Boston Phoenix 1974! Zooniverse Project

In July 2020, I launched a ‘citizen science’ crowdsourcing project that aimed to create an index to one year of the Boston Phoenix. TL;DR, so far, 2400+ volunteers have typed 115,000 index cards from 1974 all the way to 1987. To say it has exceeded my expectations is an understatment. The following is the text of a post I wrote for the University Library’s blog when we first launched the project. If after reading it you are interested in learning the nuts and bolts of how this project was created and the status as of today, here is a link to a presentation I made at Northeastern’s Digital Scholarship Group open office hours. Please note: all of this is a work in progress– and includes the appropriate amount of problems and typos and unknowns– but goes over the details of my unexpectedly popular COVID project.

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Archives and Special Collections Teams with Zooniverse to Crowdsource Boston Phoenix Index

by Giordana Mecagni, July 28, 2020

For nearly 50 years, The Boston Phoenix was Boston’s alternative newspaper of record, the first word on social justice, politics, and the arts and music scene. Its intrepid journalists tackled issues from safe sex and AIDS awareness to gay rights, marriage equality, and the legalization of marijuana. Ads for roommates, romantic mates, and band mates—one could find all these and more in the newspaper’s probing, irreverent, entertaining pages. It ceased publication in March 2013, but in 2015 was preserved for posterity thanks to owner Stephen Mindich’s decision in September to donate the paper’s archives to the Northeastern University Archives and Special Collections (NUASC).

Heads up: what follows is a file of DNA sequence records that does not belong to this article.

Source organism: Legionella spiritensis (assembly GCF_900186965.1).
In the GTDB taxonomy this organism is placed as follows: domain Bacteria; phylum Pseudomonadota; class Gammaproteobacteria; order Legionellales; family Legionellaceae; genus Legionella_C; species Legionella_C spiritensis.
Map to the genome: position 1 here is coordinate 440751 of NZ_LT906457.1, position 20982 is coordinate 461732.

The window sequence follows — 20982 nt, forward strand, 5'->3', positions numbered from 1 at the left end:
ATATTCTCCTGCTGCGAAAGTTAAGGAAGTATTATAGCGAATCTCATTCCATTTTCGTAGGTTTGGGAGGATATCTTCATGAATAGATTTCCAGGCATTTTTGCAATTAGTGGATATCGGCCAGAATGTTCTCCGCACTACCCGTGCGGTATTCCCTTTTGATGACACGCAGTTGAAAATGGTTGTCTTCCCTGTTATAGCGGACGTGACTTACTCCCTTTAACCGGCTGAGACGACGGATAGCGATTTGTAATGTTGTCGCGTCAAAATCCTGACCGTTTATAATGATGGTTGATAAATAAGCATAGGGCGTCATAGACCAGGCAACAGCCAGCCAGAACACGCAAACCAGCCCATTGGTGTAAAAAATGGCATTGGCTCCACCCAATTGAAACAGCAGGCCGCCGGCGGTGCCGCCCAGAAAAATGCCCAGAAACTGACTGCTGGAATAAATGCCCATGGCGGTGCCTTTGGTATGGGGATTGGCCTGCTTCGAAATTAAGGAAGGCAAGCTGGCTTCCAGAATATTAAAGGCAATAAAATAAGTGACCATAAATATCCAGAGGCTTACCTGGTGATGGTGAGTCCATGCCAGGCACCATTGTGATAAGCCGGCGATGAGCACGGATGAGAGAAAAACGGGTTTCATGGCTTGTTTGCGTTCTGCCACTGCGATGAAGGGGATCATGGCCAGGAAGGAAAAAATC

Screenshot of the Boston Phoenix 1974! Zooniverse Project page

Today, NUASC launches Boston Phoenix, 1974!, a new project that aims to make The Boston Phoenix’s content more accessible to researchers. Using Zooniverse, Boston Phoenix 1974! (left) will recruit an army of volunteers to create an index to The Boston Phoenix. Participants will be re-typing a large set of index cards that once helped Phoenix reporters find past articles. Volunteers will have the opportunity to take a deep dive into the arts, culture, politics, and topics of vital importance to Bostonians in 1974 by encountering articles such as “The Winning Ways of Mike Dukakis,” “Kissinger: Financing the Death of a Government,” “Lifestyles: Conversing with Lesbian Mothers,” “Changes ahead for Cambridge Rent Control,” or “Garrity on Busing: No Delaying Tactics.” The nonprofit Zooniverse offers this platform to connect professional researchers with 1 million+ volunteers in order to enable research that would not be possible, or practical, otherwise.

Index card from a 1974 issue of the Boston Phoenix

For any researcher visiting NUASC to research Boston’s political, cultural, and social history between the 1970s through the early 2000s, The Boston Phoenix is always recommended as a primary resource, and it is widely used both for research and teaching. Pre-COVID, NUASC staff had previously digitized January-June 1974 of The Boston Phoenix for preservation purposes (right). These issues are now available, and provide a prime opportunity for revisiting this year—one filled with civil unrest, racial violence, and ubiquitous activism.

NUASC is offering this free (and fun!) activity for use in homes and classrooms across greater Boston (and nationally through the Zooniverse’s already-established volunteer network) in order to build a community of support—people who will be inspired to read articles they have transcribed and write about them on their favorite social media platform. When complete, the index will become a way for researchers to quickly pinpoint articles without having to browse whole issues. Ultimately, NUASC hopes to raise $250,000 to digitize the entire collection.

For information about the complete contents of NUASC’s collection of the Phoenix and some brief background information, please go to our portal page.

The Boston Phoenix masthead

Black Lives Matter

News at Northeatern ArticleNews at Northeastern profiled our work in the University Archives and Special Collections.  The following is the text of the article, but you can always read it directly here: https://news.northeastern.edu/2020/08/06/you-see-how-activism-is-done/